Mr. Lake, a Goldsmith at Portsmouth, depos'd That Mackey brought to him part of the Gripe of a Silver Hilted Sword, which he bought of him; and the-next Day came again; and talked, to him about buying Silver, asking him, What he would give an Ounce? And, whether he would give most for it in Form, or melted down? That he asking several impertinent Questions; and he, this Evidence, having been that Morning at the Coffee-House, and seen the Advertisement of Mr. Saunderson's Robbery, had some Suspicion of the Prisoner; and endeavouring to get what he could out of him, enquired how he came by it. To which he answered, he came home in that Ship which had brought home the resolutions, and that was part of his Plunder. He told the Prisoner Mackey, That there was a Neighbour over the Way who had lost some Plate, and he must him to stay till he had sent for his Neighbour, and sent for Mr. Harman, who was a Justice of the Peace, who examining him, finding his Account was inconsistant, and that he could not tell the Name of the Captain, Lieutenant, or any of the Officers of the Ship he said, he belong'd to, committed him to Prison. And having taken Notice of some Expression, of having another Person who was concern'd in the Silver, he talk'd to him about buying of, and some Hints whereabout, he lodg'd, they went, and found him out, and being inform'd by the Landlady. That they always kept their Chamber Door lock'd, and would not permit any Body to go into it, it strengthened their Suspicion; and having apprehended him, demanded Entrance into his Room to search, whereupon he was showing them into another Room. of the same Floor; the Landlady told them, that was not his Room, but the next they searched all about but could find nothing, till examining an old Chest of Drawers, in the bottom Drawer, which being so heavy with the Plate, that without Difficulty they could not get it out; but having at last done it, they found the Plates. That thereupon they were committed to Winchester Goal, and Notice was sent to the Prosecutor, The Plate was produc'd in Court, and the Pistols, and other Goods, and sworn to by the Prosecutor.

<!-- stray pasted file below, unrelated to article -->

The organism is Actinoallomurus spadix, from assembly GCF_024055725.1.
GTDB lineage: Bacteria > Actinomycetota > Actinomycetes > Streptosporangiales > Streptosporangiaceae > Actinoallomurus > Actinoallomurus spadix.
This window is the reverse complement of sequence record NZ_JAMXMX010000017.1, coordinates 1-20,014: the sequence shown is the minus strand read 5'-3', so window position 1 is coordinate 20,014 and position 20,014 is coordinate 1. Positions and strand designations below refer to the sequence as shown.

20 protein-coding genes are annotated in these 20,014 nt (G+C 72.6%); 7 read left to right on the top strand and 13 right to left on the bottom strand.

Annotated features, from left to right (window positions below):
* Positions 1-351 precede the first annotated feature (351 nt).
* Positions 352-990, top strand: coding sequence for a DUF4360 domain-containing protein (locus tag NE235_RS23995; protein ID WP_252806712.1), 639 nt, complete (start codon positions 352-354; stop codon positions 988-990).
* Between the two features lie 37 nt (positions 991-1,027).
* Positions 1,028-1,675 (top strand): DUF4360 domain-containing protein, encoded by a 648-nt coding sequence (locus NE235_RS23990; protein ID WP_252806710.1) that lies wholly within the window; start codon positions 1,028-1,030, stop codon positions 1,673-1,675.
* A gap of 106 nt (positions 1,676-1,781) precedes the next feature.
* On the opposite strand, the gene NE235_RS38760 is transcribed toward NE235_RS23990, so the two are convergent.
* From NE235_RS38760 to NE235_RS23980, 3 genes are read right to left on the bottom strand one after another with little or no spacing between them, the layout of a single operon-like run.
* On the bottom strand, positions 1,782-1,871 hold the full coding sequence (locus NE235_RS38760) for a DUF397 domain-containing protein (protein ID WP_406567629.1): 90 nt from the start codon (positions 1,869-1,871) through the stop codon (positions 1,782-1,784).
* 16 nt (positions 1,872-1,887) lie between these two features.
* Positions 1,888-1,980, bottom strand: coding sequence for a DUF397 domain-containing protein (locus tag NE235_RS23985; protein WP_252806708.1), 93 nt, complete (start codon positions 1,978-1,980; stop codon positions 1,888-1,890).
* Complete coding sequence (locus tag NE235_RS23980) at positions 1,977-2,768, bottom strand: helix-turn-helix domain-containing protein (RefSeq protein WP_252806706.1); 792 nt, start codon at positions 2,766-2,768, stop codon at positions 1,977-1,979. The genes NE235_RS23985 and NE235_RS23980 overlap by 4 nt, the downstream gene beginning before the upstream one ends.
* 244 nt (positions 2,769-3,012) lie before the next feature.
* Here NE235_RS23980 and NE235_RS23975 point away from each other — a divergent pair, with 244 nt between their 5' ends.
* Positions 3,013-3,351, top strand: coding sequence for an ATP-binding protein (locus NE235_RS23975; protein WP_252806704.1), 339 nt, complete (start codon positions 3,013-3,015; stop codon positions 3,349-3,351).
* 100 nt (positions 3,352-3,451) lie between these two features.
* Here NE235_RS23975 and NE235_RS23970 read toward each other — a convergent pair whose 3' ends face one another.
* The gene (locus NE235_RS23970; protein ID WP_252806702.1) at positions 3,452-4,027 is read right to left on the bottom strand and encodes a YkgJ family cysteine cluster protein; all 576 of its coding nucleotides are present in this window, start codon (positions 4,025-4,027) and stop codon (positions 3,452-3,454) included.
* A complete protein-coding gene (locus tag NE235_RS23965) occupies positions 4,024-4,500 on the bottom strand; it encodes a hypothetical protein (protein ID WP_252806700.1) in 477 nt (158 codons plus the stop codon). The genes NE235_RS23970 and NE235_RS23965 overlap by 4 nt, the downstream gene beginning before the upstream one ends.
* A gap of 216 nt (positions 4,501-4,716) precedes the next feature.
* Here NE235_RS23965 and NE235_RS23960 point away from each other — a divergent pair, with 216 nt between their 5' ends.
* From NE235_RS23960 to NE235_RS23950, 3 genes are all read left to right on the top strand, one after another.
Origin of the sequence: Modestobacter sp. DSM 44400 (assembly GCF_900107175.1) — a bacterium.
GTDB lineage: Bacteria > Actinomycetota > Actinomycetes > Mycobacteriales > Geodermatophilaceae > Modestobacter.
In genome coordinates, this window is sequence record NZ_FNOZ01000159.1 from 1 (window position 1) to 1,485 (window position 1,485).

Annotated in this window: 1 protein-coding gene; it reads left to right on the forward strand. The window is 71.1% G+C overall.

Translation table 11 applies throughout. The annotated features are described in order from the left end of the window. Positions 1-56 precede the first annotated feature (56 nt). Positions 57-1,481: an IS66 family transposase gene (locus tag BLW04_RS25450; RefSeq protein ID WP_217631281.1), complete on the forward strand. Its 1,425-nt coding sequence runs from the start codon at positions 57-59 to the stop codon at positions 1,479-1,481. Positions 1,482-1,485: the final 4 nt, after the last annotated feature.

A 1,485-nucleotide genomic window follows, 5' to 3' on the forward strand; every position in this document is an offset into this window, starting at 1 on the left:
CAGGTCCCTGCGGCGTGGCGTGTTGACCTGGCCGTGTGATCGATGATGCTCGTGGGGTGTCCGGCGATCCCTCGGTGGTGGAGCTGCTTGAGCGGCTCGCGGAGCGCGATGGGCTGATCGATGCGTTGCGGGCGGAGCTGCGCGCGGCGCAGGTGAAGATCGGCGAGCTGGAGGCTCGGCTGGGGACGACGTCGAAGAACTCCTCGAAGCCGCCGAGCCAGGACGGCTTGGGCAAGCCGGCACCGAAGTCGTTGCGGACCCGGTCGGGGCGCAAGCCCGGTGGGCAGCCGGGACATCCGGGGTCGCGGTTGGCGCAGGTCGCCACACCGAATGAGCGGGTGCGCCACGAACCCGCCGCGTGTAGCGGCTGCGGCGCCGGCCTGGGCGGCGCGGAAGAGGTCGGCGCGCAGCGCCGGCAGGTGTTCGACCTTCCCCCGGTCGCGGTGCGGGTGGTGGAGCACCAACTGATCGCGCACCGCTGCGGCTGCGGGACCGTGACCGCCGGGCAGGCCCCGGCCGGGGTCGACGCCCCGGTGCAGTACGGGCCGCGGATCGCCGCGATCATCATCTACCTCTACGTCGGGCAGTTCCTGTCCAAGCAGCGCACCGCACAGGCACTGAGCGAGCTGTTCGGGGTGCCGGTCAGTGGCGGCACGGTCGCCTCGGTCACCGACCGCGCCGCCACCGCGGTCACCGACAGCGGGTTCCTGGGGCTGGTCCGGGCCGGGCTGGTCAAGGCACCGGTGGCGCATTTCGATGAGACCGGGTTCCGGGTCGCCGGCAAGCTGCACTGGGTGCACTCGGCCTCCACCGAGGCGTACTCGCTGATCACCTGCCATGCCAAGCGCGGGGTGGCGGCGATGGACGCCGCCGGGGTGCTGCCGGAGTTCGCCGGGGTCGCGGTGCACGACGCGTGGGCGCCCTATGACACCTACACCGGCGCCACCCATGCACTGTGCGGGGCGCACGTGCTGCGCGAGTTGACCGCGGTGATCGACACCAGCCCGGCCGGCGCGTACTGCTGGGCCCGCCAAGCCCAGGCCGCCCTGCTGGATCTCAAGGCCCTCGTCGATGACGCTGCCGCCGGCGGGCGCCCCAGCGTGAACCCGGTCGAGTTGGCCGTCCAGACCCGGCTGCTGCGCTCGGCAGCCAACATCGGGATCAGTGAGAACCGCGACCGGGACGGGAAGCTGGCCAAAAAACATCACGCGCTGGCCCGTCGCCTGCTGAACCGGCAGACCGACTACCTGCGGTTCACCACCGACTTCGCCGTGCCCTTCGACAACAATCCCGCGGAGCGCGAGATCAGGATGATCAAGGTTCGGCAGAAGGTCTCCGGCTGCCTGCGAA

Whiting the Footman had little to say in his own Defence, but that he was put upon doing the Fact, by the Solicitations of Wilkinson the Evidence; and that he and Mackey came into the House, broke the Bar of the Window, and took the Plate. Mackey pleaded, That he was not consenting nor assisting in the Robbery, only having been drinking and walking with Wilkinson, he desir'd him to stay in Lincoln's Inn fields, while he stepp'd a little Way to speak with one, and knew not that he went to commit the Robbery, nor when he came back what he had; but along him to go along with him, he carried him out into the Fields two or three Miles off. Whiting's Confession was read in Court; and what both had confess'd after them Apprehending was depos'd in Court. The Fact being fully prov'd upon them both, the Jury found them guilty of the Indictment. Death .